Whether you can keep your home depends, in part, on which “chapter” you choose to file. You have control over whether you keep your home in bankruptcy. You just need to file the type of bankruptcy that allows you to keep your home. The two most commonly used types of bankruptcy are Chapter 7 and Chapter 13. Chapter 13 is a debt re-payment plan based on your ability to pay. A chapter 7 simply wipes out unsecured debt and has no associated payment plan.
A trustee is appointed to your case whether you choose a Chapter 7 or a Chapter 13. In a Chapter 7, the trustee is in charge of evaluating your assets and selling those that the law allows him to sell. If he sells anything, the proceeds are used to pay your creditors. The majority of Chapter 7 cases do not involve the sale of assets because state law allows the filer to keep all of their assets.
The most prominent reason to choose a Chapter 13 over a Chapter 7 is because you have assets that cannot be protected in a Chapter 7. The potential loss of assets in a Chapter 7 is often the principal factor that leads people to choose to file Chapter 13 over a Chapter 7. Individuals whose assets are fully protected from sale by the Chapter 7 trustee, often choose to file a Chapter 7 rather than a Chapter 13 because the Chapter 13 trustee does not take assets to pay creditors, but the Chapter 7 trustee does. On the other hand, people who cannot fully protect assets, often Choose Chapter 13 so they can keep assets such as their home. The Chapter 13 trustee pays your creditors from the payments you agree to pay in your Chapter 13 plan rather than from the sale of your assets.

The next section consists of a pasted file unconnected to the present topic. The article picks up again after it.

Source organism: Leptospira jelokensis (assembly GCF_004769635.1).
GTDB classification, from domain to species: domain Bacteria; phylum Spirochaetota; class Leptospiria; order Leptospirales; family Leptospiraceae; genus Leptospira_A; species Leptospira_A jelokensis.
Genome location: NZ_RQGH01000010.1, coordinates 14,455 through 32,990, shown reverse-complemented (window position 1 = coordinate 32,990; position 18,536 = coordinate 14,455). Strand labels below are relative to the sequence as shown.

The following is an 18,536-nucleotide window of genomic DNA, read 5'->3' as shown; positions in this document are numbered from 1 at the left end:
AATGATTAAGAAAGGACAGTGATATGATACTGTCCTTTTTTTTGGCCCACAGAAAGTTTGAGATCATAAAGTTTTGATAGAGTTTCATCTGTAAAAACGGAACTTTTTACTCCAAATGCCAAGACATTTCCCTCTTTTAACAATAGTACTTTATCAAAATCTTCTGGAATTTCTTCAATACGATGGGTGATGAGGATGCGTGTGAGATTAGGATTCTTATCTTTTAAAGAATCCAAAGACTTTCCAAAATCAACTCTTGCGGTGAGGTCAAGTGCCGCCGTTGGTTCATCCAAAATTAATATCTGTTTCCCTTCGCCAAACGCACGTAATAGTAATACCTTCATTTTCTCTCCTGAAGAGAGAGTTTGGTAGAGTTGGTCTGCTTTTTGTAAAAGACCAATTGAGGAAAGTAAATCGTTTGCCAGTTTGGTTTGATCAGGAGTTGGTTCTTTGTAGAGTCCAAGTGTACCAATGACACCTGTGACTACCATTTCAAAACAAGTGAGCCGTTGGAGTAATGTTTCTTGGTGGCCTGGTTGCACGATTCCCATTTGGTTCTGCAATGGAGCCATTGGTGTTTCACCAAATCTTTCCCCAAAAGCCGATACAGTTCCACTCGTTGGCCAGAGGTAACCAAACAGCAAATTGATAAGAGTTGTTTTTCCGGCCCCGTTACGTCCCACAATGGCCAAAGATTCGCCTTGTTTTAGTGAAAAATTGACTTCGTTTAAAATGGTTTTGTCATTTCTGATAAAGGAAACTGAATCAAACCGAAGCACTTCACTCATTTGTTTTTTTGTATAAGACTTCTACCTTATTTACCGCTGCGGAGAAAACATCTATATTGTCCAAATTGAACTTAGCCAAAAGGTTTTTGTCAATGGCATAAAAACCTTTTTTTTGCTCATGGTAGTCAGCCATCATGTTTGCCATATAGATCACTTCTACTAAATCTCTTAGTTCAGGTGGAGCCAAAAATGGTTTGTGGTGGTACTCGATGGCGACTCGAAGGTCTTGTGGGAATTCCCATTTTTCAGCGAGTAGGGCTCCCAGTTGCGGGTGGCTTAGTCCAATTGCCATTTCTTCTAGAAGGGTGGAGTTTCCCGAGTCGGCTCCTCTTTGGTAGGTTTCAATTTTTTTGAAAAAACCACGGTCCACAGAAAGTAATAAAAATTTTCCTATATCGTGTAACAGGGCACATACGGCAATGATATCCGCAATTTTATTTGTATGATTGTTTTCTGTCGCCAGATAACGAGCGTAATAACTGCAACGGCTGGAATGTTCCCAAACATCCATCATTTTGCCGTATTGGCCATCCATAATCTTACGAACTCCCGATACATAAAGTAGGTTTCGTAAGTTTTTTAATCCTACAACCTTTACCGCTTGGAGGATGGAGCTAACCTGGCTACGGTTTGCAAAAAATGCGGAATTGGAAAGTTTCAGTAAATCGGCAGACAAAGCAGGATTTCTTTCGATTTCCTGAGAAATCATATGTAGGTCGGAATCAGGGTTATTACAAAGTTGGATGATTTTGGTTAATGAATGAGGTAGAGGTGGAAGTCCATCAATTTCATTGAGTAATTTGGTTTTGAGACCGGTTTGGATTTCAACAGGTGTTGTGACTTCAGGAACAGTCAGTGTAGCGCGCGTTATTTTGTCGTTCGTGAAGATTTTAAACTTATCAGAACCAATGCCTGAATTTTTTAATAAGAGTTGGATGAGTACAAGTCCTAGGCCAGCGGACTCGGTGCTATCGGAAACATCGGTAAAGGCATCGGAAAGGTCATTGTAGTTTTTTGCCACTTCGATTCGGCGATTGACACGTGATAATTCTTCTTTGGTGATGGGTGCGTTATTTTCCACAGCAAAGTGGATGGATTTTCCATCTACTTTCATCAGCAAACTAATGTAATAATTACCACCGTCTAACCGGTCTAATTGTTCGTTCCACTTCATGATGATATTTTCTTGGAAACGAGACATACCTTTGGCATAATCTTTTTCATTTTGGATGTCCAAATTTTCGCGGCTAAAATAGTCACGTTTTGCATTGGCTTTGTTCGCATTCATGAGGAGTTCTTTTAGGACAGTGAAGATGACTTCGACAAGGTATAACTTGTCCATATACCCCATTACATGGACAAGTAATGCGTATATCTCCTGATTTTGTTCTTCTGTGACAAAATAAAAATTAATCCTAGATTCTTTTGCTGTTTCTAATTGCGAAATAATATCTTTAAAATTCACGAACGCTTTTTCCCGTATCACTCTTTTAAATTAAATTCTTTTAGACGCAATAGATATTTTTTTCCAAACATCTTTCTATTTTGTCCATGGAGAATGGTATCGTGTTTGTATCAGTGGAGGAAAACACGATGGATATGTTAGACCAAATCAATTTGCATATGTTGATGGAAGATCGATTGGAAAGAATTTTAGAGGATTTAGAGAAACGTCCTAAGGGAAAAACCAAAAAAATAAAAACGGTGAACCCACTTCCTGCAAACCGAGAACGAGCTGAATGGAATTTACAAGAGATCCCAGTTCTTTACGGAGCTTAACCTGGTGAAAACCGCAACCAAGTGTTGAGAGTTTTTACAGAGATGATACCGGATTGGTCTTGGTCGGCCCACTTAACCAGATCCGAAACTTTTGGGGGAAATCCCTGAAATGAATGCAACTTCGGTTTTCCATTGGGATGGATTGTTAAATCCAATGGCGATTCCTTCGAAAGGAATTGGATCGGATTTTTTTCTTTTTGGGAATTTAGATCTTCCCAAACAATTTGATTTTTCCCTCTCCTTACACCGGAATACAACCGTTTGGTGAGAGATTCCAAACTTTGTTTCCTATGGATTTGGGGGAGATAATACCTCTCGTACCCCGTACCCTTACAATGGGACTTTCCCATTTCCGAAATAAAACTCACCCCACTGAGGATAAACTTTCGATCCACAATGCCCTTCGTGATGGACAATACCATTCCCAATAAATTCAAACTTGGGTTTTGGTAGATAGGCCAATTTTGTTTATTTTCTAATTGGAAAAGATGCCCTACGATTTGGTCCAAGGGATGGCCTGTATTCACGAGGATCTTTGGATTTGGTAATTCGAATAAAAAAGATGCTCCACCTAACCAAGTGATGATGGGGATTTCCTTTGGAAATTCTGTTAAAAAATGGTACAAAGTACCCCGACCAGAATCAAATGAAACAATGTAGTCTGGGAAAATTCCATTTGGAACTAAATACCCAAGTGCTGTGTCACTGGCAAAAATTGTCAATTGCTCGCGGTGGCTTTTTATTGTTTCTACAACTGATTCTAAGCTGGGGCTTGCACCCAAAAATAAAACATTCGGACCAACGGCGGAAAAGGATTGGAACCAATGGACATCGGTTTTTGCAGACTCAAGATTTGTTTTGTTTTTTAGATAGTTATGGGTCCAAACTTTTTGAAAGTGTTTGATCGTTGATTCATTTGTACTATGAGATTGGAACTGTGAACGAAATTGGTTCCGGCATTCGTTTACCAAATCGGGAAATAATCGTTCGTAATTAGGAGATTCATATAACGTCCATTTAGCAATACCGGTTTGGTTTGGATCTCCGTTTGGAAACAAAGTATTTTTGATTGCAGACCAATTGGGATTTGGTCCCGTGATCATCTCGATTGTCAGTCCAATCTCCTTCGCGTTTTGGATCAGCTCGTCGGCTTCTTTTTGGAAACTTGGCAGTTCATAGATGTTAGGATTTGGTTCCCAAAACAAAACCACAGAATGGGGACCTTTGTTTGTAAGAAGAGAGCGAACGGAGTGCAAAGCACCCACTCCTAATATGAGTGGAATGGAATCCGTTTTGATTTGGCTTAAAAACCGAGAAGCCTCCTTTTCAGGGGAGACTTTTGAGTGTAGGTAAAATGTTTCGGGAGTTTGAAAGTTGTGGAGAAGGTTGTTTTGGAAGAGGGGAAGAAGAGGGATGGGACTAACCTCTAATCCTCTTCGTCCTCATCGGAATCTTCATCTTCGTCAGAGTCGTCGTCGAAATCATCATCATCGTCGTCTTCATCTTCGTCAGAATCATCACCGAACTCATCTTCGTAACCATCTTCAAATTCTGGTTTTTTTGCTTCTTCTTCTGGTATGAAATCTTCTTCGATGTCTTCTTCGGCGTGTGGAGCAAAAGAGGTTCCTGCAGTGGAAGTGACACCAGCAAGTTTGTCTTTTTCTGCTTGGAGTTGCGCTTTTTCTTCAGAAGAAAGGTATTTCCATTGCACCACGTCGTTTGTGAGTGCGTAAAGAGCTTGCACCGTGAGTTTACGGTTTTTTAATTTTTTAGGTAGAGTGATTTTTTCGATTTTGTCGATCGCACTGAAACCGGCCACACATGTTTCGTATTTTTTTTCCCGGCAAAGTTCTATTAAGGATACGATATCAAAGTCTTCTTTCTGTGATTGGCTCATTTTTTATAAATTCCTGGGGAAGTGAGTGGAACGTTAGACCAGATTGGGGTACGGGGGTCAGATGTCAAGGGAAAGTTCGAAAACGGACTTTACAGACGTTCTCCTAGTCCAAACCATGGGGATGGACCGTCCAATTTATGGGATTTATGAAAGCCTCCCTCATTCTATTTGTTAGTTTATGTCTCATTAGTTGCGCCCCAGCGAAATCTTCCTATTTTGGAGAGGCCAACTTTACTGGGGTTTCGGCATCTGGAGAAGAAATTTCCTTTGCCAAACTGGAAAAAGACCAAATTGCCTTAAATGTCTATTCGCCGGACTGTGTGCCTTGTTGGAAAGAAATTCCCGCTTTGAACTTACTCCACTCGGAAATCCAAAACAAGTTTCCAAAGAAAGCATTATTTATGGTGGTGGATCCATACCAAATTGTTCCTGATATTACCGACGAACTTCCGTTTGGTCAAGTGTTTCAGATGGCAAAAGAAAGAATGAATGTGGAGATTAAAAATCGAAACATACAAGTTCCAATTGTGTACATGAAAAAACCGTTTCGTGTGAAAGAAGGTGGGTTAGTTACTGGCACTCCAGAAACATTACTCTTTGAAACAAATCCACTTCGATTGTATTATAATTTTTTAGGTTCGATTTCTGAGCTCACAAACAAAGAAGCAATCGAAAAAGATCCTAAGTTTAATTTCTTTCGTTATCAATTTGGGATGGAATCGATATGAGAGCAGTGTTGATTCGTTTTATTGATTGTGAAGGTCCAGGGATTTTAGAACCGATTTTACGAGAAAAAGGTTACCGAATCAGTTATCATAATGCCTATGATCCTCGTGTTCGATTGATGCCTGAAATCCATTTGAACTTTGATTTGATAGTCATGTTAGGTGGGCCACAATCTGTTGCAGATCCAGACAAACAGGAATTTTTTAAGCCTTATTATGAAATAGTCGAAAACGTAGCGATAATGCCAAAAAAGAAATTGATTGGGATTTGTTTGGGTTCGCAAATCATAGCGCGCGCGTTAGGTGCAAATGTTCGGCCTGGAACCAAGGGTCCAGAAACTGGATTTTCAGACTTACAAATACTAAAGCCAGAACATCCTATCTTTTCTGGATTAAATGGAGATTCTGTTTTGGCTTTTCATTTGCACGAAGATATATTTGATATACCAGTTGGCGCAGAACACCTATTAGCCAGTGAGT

In California, the Chapter 7 trustee can sell your home if you have more equity than state law says you need to make a fresh start financially. As of this writing, the amount of equity you can protect is as follows:
An unmarried homeowner without dependents can protect $75,000 in home equity.
A married homeowner or a homeowner with minor-aged dependents can protect $100,000 in home equity.
A person over the age of 65 or a disabled person can protect up to $175,000 in home equity.
Here’s how the home equity calculation works:
find the current market value of your home. (You can get a fairly good idea of your home’s value by going to Zillow.com and typing in your address.)
subtract the cost of sale from the value of your home. Most trustees use 8% of the market value to estimate this cost.
subtract the balance of all the loans that are secured by your home from the result of the calculation in “b” above.
The remainder shown from the calculation in “c” above, is the amount of equity you have. Compare the amount of equity you can protect listed in numbers 1, 2, and 3 above to the amount of equity you have. If your home equity exceeds the amount you can protect, the Chapter 7 trustee may sell your home to pay some or all of your creditors. If your equity is less than the amount in 1, 2, or 3 above, the Chapter 7 trustee will ignore your home.
If you have questions about whether you can keep your home or other assets in bankruptcy, consult an experienced bankruptcy attorney. Find out what you can keep before you file. With guidance from an experienced professional, you will be able to file the bankruptcy that best fits your needs.